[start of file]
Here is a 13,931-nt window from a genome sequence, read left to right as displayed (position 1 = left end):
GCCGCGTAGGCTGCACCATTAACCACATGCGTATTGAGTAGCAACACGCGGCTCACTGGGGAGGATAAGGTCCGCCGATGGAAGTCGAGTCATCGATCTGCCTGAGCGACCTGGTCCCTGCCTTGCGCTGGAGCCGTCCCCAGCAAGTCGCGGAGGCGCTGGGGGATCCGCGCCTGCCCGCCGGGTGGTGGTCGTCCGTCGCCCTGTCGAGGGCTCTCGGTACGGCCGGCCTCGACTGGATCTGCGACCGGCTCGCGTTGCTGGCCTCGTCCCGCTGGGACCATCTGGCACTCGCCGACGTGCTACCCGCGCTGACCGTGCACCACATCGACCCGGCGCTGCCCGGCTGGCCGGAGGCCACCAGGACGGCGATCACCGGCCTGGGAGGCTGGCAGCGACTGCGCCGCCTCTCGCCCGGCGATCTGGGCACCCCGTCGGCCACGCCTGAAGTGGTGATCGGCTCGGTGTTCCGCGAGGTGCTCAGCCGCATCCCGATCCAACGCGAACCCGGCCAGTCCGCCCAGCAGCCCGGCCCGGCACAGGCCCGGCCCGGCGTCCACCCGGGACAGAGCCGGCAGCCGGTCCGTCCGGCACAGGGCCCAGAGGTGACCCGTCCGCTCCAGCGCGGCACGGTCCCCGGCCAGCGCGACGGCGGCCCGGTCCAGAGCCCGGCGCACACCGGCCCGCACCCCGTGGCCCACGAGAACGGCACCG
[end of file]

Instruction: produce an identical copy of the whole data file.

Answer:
Here is a 13,931-nt window from a genome sequence, read left to right as displayed (position 1 = left end):
GCCGCGTAGGCTGCACCATTAACCACATGCGTATTGAGTAGCAACACGCGGCTCACTGGGGAGGATAAGGTCCGCCGATGGAAGTCGAGTCATCGATCTGCCTGAGCGACCTGGTCCCTGCCTTGCGCTGGAGCCGTCCCCAGCAAGTCGCGGAGGCGCTGGGGGATCCGCGCCTGCCCGCCGGGTGGTGGTCGTCCGTCGCCCTGTCGAGGGCTCTCGGTACGGCCGGCCTCGACTGGATCTGCGACCGGCTCGCGTTGCTGGCCTCGTCCCGCTGGGACCATCTGGCACTCGCCGACGTGCTACCCGCGCTGACCGTGCACCACATCGACCCGGCGCTGCCCGGCTGGCCGGAGGCCACCAGGACGGCGATCACCGGCCTGGGAGGCTGGCAGCGACTGCGCCGCCTCTCGCCCGGCGATCTGGGCACCCCGTCGGCCACGCCTGAAGTGGTGATCGGCTCGGTGTTCCGCGAGGTGCTCAGCCGCATCCCGATCCAACGCGAACCCGGCCAGTCCGCCCAGCAGCCCGGCCCGGCACAGGCCCGGCCCGGCGTCCACCCGGGACAGAGCCGGCAGCCGGTCCGTCCGGCACAGGGCCCAGAGGTGACCCGTCCGCTCCAGCGCGGCACGGTCCCCGGCCAGCGCGACGGCGGCCCGGTCCAGAGCCCGGCGCACACCGGCCCGCACCCCGTGGCCCACGAGAACGGCACCG